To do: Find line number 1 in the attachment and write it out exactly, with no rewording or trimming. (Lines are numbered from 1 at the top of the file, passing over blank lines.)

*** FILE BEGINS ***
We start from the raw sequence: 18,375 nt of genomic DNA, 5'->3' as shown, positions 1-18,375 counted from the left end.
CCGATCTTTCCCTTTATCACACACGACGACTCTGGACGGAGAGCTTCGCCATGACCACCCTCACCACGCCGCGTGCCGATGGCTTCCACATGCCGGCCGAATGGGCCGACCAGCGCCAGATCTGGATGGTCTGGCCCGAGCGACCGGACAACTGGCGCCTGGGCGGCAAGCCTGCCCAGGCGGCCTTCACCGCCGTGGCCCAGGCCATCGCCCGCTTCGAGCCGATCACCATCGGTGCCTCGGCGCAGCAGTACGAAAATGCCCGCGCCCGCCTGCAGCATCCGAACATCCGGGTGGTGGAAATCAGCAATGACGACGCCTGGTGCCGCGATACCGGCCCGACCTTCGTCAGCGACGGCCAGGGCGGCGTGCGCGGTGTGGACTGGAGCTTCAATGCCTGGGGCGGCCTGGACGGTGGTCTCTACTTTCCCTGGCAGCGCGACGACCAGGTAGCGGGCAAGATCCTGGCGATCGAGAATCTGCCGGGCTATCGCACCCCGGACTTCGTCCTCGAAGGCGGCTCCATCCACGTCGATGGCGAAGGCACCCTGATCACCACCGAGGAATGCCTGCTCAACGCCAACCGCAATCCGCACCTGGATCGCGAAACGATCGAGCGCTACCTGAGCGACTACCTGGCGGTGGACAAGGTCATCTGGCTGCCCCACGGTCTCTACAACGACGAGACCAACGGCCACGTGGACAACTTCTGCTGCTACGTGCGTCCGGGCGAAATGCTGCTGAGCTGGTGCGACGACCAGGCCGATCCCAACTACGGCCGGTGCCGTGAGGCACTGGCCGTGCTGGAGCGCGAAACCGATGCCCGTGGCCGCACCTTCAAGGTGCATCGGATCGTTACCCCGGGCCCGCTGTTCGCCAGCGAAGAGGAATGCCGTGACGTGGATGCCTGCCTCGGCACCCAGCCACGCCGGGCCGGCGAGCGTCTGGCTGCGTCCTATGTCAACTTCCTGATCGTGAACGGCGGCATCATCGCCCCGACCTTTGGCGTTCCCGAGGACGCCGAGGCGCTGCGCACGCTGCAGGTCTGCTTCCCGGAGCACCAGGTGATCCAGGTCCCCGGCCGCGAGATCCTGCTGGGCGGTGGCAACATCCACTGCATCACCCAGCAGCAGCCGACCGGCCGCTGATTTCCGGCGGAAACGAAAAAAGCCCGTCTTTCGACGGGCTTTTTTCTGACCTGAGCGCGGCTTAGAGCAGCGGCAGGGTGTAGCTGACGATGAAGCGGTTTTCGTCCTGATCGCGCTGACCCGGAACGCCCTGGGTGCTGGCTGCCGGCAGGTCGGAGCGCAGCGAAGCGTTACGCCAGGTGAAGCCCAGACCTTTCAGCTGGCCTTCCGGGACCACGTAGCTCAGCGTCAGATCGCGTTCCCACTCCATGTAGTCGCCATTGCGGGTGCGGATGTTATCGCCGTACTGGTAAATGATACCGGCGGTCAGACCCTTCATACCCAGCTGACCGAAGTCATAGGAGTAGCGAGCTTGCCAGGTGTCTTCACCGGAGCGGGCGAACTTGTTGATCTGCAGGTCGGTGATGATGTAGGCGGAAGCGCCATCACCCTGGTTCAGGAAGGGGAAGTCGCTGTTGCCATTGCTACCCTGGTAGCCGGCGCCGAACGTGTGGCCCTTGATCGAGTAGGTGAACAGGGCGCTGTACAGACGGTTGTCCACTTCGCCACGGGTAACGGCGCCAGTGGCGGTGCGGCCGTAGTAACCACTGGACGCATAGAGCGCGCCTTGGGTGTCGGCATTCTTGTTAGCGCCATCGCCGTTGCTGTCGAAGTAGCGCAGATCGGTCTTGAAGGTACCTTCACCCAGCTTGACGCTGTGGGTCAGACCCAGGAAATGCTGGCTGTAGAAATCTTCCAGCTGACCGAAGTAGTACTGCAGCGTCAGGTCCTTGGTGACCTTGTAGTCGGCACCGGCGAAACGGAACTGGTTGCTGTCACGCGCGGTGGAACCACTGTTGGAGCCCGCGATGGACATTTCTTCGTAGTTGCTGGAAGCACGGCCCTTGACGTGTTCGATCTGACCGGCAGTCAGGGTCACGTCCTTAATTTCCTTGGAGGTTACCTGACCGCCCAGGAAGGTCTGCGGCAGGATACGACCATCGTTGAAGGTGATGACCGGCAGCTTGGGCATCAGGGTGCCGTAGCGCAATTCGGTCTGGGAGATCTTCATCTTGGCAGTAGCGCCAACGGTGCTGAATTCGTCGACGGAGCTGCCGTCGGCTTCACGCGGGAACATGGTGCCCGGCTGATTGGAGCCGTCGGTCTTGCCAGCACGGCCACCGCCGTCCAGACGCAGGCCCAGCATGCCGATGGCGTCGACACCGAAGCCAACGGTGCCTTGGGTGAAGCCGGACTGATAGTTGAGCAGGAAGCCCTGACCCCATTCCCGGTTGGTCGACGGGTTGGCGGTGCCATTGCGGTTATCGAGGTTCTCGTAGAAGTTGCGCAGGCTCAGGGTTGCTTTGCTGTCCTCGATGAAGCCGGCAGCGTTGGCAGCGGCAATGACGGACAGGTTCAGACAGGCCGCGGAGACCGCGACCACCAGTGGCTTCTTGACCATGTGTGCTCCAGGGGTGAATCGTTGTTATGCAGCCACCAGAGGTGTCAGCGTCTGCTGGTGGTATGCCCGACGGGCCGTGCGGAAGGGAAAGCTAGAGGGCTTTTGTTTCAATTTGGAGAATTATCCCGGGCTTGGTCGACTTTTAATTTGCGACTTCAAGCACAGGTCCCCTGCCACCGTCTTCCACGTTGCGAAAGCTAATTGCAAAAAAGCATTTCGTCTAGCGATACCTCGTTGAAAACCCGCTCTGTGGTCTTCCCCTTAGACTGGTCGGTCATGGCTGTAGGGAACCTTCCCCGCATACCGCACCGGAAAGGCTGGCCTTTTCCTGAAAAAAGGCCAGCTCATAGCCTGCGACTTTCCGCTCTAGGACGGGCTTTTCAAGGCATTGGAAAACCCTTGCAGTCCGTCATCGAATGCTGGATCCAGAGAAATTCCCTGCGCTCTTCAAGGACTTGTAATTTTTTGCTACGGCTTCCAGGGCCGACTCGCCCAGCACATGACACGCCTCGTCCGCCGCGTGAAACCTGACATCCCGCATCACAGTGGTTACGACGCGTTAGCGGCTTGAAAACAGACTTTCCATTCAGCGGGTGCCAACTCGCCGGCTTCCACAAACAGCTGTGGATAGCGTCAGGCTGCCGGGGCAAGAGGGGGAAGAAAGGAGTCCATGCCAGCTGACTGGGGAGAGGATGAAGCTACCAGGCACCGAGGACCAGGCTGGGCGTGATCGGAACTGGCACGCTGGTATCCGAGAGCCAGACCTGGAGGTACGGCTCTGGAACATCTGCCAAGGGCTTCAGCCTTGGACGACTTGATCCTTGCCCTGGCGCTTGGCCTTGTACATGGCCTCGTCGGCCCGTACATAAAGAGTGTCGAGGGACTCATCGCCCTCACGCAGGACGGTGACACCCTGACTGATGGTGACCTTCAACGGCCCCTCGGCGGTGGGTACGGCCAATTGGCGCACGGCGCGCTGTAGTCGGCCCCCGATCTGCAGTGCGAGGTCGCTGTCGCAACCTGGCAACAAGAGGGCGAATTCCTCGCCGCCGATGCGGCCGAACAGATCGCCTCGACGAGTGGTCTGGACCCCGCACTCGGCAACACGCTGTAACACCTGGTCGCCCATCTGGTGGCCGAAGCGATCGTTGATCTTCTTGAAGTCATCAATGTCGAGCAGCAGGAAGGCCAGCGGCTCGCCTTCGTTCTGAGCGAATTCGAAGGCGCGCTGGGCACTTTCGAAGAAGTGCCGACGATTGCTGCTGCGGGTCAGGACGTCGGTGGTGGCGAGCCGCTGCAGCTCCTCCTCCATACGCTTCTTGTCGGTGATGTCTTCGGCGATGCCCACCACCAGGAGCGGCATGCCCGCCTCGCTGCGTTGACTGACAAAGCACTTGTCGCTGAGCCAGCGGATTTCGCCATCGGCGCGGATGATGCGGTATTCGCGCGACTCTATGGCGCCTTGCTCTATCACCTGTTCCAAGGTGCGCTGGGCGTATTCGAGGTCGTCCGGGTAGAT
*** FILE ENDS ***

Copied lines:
We start from the raw sequence: 18,375 nt of genomic DNA, 5'->3' as shown, positions 1-18,375 counted from the left end.